it’s just a little thing, but how fun to be acknowledged in vanity fair. the topics, tech/social media + the times as seen from my decades-spanning perspective plus a response to a piece that reduces “50 shades” the stuff of crayons, makes for a fun pop-sociological contribution.
january 2015: here is my original, unedited (“for length”) letter to the editor responding to a piece by james wolcott. you can click on the pic to read the published version.
— ‘I so feel both James Wolcott’s fascination and pain in the December issue’s “Me, My Selfie & I.”
april 2014: how fun is this, to have this letter to the editor published, & no less about an article entitled “the thin end of the whip,” a portrayal of france’s “most notorious dominatrix”?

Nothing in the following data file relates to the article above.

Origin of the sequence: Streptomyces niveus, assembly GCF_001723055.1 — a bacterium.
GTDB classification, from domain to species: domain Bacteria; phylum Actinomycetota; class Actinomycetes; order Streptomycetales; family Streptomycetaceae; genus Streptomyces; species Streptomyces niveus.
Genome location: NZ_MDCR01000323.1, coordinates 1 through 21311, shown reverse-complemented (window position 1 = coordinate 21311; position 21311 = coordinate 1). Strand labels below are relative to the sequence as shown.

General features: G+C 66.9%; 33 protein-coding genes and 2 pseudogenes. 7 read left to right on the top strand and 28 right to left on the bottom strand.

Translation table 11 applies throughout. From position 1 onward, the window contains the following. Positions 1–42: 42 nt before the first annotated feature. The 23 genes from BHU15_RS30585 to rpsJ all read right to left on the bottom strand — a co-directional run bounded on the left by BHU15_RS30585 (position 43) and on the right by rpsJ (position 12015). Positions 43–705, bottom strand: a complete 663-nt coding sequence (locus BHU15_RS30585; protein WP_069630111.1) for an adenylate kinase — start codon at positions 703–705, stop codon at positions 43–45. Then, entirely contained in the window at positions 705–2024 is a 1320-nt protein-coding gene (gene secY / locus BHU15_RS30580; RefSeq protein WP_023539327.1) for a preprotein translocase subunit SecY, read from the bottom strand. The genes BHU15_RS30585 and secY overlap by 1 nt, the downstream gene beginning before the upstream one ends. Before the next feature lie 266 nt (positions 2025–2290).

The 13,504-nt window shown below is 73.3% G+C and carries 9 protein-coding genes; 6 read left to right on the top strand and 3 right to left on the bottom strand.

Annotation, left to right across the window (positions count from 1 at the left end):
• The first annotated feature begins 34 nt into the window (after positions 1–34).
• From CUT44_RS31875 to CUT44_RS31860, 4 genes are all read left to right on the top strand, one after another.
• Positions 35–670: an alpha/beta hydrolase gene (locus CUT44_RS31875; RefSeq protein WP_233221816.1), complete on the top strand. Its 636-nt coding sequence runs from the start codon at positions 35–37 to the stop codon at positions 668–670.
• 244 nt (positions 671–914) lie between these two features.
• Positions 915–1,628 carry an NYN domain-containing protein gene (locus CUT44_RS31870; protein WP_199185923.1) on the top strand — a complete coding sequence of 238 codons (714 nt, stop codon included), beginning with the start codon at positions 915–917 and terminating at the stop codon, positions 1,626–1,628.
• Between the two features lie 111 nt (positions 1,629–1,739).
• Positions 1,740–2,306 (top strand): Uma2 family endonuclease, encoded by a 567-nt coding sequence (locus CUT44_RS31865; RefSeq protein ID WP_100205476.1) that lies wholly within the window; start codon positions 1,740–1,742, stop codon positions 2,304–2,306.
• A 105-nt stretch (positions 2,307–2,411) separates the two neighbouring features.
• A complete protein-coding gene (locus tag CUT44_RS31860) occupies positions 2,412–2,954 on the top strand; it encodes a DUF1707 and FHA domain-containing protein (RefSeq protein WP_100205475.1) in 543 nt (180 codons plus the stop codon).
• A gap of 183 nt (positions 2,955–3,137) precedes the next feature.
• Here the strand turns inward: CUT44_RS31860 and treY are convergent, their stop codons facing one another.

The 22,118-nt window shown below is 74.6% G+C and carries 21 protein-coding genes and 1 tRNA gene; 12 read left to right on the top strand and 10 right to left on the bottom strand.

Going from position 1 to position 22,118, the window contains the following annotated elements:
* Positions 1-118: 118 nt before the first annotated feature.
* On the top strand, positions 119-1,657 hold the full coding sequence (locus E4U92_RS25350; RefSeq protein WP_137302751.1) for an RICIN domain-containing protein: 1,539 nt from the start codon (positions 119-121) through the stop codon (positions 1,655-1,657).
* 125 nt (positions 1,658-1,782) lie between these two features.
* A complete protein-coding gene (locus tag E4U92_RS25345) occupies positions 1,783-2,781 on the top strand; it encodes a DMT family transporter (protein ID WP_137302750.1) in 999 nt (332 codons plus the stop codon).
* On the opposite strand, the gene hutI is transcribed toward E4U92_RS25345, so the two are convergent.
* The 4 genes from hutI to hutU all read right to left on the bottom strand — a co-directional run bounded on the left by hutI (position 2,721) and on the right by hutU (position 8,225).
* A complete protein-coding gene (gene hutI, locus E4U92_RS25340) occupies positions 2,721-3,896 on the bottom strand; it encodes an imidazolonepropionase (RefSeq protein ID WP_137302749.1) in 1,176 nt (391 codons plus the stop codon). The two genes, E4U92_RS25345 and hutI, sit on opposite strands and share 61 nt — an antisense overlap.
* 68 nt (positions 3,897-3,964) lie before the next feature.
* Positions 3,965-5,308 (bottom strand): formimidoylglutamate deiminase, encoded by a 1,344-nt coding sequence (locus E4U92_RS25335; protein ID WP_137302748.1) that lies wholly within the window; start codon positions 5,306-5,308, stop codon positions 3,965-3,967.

February’s VF feature article, “France’s most notorious Dominatrix” picks up in the space of a few eloquent paragraphs where the blockbuster “50 Shades of Gray,” with its cheesy text, weak-tea-drinking/robo-O-ing heroine and “tragic” (He can be fixed! He can be redeemed!) antagonist trickles off. Toni Bentley’s portrayal of Catherine Robbe-Grillet and her mostly nameless, faceless but oh, so passionate minions left me feeling like I had had a real peek into a world so dark, so lush as to leave me wondering, just a little, if I and the rest of us daylight seekers were missing something, or at least missing out in some small way. The bonds depicted so overrode the bondage as to be enlightening. And the dark, tangential connections to the religified, mystical imprinting that yet drives Robbe-Grillet to do much and live as she does sound almost healthy when contrasted with the histories, legends and ills connected to the world’s great religions, for in Robbe-Grillet’s universe, all are adults and in full agreement.